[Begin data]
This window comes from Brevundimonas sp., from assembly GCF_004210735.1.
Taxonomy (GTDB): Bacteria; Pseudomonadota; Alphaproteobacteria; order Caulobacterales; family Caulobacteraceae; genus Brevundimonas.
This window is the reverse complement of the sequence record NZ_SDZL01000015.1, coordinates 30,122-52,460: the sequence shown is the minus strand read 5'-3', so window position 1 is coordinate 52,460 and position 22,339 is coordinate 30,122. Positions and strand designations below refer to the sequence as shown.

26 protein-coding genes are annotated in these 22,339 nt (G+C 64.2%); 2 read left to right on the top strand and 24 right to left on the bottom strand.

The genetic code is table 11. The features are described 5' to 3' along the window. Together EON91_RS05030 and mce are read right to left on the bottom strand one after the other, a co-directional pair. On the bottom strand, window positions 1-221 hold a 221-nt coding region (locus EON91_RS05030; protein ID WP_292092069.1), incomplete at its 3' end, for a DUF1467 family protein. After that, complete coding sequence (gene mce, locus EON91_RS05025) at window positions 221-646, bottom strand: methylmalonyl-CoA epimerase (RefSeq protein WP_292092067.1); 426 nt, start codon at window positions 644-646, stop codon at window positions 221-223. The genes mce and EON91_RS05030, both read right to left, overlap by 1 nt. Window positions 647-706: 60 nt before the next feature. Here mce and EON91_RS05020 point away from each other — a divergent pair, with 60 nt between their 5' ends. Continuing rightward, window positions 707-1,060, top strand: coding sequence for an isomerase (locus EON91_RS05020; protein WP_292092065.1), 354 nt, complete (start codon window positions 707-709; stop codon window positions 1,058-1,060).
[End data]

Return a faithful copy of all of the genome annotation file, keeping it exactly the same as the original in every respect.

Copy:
This window comes from Brevundimonas sp., from assembly GCF_004210735.1.
Taxonomy (GTDB): Bacteria; Pseudomonadota; Alphaproteobacteria; order Caulobacterales; family Caulobacteraceae; genus Brevundimonas.
This window is the reverse complement of the sequence record NZ_SDZL01000015.1, coordinates 30,122-52,460: the sequence shown is the minus strand read 5'-3', so window position 1 is coordinate 52,460 and position 22,339 is coordinate 30,122. Positions and strand designations below refer to the sequence as shown.

26 protein-coding genes are annotated in these 22,339 nt (G+C 64.2%); 2 read left to right on the top strand and 24 right to left on the bottom strand.

The genetic code is table 11. The features are described 5' to 3' along the window. Together EON91_RS05030 and mce are read right to left on the bottom strand one after the other, a co-directional pair. On the bottom strand, window positions 1-221 hold a 221-nt coding region (locus EON91_RS05030; protein ID WP_292092069.1), incomplete at its 3' end, for a DUF1467 family protein. After that, complete coding sequence (gene mce, locus EON91_RS05025) at window positions 221-646, bottom strand: methylmalonyl-CoA epimerase (RefSeq protein WP_292092067.1); 426 nt, start codon at window positions 644-646, stop codon at window positions 221-223. The genes mce and EON91_RS05030, both read right to left, overlap by 1 nt. Window positions 647-706: 60 nt before the next feature. Here mce and EON91_RS05020 point away from each other — a divergent pair, with 60 nt between their 5' ends. Continuing rightward, window positions 707-1,060, top strand: coding sequence for an isomerase (locus EON91_RS05020; protein WP_292092065.1), 354 nt, complete (start codon window positions 707-709; stop codon window positions 1,058-1,060).